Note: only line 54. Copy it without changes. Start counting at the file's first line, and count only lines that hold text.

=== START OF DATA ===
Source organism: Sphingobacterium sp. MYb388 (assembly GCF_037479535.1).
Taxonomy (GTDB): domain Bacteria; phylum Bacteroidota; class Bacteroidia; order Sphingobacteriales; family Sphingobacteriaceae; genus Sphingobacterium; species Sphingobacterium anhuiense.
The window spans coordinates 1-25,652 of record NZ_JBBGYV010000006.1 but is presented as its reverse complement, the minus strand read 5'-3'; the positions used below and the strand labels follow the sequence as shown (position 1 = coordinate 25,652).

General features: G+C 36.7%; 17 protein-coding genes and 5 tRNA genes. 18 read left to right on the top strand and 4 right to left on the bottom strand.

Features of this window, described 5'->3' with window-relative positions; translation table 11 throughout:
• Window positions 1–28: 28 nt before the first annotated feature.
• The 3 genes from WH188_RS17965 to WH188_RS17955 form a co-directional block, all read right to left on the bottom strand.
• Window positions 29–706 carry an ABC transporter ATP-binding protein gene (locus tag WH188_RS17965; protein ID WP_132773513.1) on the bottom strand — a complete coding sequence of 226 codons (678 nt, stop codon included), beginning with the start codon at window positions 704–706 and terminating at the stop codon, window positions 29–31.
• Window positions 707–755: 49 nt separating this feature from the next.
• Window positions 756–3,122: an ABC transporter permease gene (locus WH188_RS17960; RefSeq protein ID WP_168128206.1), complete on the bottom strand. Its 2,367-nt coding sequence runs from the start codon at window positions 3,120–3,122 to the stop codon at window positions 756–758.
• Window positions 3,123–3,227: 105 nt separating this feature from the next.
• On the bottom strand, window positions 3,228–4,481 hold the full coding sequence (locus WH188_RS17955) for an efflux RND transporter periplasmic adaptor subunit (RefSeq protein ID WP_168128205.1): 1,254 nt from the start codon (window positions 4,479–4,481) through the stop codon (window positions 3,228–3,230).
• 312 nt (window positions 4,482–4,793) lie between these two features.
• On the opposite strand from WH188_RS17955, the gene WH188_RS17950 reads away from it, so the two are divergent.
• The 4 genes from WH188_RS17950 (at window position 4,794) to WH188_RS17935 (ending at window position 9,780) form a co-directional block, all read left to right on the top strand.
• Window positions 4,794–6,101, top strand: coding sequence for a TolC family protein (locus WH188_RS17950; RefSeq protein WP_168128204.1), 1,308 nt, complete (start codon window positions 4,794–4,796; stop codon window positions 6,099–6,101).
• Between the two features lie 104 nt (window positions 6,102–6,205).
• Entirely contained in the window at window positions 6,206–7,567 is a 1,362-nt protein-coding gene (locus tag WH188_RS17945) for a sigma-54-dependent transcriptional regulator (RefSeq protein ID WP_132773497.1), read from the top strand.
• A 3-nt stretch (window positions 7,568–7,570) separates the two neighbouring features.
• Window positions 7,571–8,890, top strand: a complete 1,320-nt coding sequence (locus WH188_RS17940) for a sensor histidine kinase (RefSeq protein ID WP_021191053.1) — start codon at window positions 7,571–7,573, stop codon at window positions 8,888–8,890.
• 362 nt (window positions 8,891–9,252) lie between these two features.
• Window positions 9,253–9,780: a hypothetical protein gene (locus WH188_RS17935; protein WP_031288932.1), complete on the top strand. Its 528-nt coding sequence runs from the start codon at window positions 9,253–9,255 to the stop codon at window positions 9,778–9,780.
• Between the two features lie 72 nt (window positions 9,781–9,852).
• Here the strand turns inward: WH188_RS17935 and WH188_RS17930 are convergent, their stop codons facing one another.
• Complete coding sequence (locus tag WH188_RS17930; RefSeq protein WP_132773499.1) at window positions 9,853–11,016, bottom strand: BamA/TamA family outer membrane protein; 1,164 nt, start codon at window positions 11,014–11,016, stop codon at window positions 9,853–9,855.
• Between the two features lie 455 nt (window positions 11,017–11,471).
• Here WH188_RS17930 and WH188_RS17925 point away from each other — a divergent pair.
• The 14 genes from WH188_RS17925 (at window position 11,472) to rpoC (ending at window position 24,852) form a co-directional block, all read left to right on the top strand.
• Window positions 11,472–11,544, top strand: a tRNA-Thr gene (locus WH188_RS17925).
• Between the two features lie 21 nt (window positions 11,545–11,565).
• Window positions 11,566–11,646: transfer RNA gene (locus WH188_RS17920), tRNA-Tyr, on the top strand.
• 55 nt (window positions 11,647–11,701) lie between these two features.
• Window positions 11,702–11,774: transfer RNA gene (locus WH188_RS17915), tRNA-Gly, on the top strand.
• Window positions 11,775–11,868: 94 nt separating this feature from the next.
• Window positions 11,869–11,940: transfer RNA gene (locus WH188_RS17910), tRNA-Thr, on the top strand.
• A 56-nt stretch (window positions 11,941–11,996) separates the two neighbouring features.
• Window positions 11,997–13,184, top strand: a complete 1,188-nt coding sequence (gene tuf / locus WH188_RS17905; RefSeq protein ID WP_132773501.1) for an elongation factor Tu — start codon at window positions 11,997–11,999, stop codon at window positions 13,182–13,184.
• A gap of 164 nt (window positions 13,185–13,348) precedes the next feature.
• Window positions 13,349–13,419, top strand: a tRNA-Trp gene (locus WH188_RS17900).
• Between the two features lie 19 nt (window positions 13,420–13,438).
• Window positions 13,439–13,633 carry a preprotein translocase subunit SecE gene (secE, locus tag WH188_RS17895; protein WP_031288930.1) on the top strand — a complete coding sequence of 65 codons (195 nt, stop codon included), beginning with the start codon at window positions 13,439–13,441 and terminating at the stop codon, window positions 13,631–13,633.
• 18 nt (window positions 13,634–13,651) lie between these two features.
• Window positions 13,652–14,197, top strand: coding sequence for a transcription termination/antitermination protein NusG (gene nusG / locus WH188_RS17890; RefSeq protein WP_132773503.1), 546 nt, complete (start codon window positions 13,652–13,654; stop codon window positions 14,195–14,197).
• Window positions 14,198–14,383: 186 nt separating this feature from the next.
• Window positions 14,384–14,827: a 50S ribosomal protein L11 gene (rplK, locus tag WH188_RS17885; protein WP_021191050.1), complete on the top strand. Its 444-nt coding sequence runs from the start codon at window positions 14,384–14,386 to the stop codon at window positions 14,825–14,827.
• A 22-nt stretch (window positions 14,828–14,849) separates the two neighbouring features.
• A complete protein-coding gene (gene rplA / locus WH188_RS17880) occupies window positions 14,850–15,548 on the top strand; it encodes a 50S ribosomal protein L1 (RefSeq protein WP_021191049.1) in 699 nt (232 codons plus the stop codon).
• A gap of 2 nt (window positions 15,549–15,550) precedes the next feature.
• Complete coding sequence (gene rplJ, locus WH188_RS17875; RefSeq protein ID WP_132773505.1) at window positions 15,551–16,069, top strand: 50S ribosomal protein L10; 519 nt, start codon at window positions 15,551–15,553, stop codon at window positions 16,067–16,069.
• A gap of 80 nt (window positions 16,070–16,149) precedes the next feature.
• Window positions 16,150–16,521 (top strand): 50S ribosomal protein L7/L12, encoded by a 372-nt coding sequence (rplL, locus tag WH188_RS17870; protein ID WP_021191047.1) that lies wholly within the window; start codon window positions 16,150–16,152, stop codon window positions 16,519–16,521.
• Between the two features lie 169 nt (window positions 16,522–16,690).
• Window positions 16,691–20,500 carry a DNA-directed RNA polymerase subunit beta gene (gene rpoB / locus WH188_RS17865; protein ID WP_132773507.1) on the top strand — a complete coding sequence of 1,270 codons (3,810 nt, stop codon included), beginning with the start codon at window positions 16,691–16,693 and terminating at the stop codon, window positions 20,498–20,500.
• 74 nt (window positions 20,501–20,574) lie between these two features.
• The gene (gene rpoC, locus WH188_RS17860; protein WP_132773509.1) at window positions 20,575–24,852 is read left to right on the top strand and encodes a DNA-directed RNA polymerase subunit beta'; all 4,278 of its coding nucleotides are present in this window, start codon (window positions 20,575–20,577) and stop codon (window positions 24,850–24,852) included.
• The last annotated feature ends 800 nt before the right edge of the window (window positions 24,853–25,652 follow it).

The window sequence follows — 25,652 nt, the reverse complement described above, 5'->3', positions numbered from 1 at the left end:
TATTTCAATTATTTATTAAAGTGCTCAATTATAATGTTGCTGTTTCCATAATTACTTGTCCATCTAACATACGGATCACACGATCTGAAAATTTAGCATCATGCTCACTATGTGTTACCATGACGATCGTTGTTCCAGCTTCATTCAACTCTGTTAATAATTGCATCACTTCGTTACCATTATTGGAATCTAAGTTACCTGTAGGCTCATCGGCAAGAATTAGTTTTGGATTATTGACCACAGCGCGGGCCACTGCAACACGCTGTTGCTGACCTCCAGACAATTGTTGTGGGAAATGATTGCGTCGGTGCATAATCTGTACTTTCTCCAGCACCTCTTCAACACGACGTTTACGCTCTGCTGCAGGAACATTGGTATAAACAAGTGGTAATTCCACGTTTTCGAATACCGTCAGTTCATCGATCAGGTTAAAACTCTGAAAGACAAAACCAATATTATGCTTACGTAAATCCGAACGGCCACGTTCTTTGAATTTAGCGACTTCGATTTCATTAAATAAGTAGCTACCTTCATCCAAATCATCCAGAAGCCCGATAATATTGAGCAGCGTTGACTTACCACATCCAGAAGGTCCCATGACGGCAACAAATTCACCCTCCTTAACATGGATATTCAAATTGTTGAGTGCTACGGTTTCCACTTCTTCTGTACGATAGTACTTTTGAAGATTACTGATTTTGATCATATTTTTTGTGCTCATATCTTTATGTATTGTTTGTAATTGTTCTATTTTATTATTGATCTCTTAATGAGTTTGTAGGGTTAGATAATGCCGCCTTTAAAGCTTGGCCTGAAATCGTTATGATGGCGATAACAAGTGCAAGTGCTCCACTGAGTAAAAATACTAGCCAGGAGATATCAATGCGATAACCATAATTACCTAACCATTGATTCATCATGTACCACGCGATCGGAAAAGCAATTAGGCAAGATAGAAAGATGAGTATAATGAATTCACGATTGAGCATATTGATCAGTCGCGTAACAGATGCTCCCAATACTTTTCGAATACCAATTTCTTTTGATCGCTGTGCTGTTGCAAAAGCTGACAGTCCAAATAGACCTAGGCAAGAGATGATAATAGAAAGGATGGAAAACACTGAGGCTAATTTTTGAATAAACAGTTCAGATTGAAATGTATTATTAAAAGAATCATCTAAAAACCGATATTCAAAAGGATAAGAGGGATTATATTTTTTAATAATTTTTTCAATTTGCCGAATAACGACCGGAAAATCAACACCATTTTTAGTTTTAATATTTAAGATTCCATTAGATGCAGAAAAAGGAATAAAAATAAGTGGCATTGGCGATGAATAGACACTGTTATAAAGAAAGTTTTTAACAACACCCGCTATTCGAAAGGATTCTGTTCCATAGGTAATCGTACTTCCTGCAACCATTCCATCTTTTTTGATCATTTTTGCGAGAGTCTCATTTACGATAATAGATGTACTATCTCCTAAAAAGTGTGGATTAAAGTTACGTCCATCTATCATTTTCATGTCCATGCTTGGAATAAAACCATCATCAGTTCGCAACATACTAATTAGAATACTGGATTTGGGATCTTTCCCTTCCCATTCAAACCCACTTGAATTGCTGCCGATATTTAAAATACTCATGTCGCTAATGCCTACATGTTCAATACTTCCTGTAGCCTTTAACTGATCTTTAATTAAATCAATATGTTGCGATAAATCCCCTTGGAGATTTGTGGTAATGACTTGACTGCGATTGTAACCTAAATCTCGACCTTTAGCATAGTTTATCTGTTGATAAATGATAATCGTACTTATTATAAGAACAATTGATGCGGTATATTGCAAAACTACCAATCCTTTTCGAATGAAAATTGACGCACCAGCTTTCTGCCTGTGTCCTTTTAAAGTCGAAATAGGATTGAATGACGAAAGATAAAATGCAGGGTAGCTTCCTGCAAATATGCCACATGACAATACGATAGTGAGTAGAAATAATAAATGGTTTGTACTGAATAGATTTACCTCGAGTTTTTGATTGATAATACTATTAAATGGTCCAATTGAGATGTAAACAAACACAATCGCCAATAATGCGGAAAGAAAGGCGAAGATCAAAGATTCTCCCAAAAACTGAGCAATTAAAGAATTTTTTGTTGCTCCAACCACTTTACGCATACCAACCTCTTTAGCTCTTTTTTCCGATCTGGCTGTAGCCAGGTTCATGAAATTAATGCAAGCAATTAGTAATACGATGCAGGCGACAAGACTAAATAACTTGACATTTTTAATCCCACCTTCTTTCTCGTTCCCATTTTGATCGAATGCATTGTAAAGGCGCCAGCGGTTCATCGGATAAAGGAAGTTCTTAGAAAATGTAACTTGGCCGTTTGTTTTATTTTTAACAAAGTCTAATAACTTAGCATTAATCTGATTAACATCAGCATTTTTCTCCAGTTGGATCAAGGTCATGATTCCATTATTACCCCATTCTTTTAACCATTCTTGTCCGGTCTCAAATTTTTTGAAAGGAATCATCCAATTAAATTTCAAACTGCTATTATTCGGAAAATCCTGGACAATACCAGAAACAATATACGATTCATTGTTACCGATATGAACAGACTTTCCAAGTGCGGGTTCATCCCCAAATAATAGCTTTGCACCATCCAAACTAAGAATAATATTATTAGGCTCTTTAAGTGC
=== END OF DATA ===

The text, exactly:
• 74 nt (window positions 20,501–20,574) lie between these two features.